DESCRIPTION (provided by applicant): The human carcinogenicity of almost all pesticides currently on the market is poorly evaluated and inadequately understood in spite of over 50 years of epidemiologic and toxicologic research. Most currently used pesticides are not overtly genotoxic or mutagenic in vitro and animal studies, however human studies have found suggestive evidence of increased risk for various cancers from exposure to specific pesticides. The objective of our study is to investigate whether pesticides act via an epigenetic mechanism, specifically by effecting aberrant DNA methylation, to confer increased cancer risk in humans. We hypothesize that high lifetime pesticide exposures will be associated with altered DNA methylation patterns, including global genomic hypomethylation and gene-specific hypermethylation, in a group of healthy pesticide applicators. We propose a study nested in a large, prospective cohort of licensed pesticide applicators, The Agricultural Health Study, which provides the unique opportunity afforded in few other studies to evaluate biologic responses to well characterized pesticide exposures in humans. There are no previous studies of DNA methylation measured in humans with respect to varying degrees of pesticide exposure. We will utilize blood samples from approximately 700 applicators, will extract genomic DNA, and will quantify both global DNA methylation and promoter region methylation for four of the most commonly silenced genes in cancers of concern to this cohort, p16INK4, MGMT, CDH-1, and GSTp1. Our primary aim is to investigate whether exposure to specific pesticides and chemical classes of pesticides predicts (1) hypermethylation of specific genes (p16INK4, MGMT, CDH-1, and GSTp1) and (2) decreased global genomic methylation (hypomethylation) estimated in Alu family of CpG repeats and LINE-1 (long interspersed nucleotide element-1) sequences of DNA in blood cells. Our secondary aims are to explore whether other farm related exposures, such as solvents, grain dust, welding fumes, and high pesticide exposure events modify the associations between pesticide exposures and gene specific or global methylation and to explore and elucidate patterns of gene specific and global methylation according to baseline characteristics, such as age, recent and past tobacco smoking, alcohol consumption and diet among a low pesticide exposure group. Our proposed study has the potential to identify a previously unexplored, potential mechanism of carcinogenicity through which pesticides may operate in humans. PUBLIC HEALTH RELEVANCE: The extent of worldwide pesticide usage and underscores the potential for these exposures to have enormous public health implications. Many pesticides currently on the market and in widespread use by the American public pass safety testing based on genotoxicity and mutagenicity assays, however epidemiologic studies suggest carcinogenicity in humans. Our proposed study will address a significant gap in our knowledge of pesticide carcinogenicity, specifically whether pesticides operate via an epigenetic mechanism, such as DNA methylation to confer increased cancer risk in humans.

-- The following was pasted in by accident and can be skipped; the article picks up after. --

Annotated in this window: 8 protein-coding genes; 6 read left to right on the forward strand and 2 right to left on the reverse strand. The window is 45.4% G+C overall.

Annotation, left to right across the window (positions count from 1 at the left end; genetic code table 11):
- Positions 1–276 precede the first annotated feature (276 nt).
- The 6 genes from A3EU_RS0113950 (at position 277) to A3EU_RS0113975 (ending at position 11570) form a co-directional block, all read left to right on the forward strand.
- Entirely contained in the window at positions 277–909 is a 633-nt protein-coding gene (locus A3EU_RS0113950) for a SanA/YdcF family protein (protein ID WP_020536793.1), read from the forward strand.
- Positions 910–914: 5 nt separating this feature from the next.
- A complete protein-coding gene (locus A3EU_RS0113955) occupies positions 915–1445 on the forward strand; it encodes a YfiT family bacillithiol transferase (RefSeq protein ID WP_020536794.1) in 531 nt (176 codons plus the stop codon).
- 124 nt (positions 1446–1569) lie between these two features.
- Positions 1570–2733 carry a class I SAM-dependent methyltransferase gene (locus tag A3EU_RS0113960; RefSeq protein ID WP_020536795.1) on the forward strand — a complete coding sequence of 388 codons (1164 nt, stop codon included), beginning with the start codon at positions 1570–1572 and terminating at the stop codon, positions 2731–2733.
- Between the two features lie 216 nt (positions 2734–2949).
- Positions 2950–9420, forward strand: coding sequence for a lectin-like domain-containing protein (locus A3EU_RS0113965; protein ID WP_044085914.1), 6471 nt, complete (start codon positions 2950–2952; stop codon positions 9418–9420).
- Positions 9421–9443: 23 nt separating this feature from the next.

|Effective start/end date||24/09/08 → 31/08/09|
- National Cancer Institute: $159,833.00
- National Cancer Institute: $206,287.00
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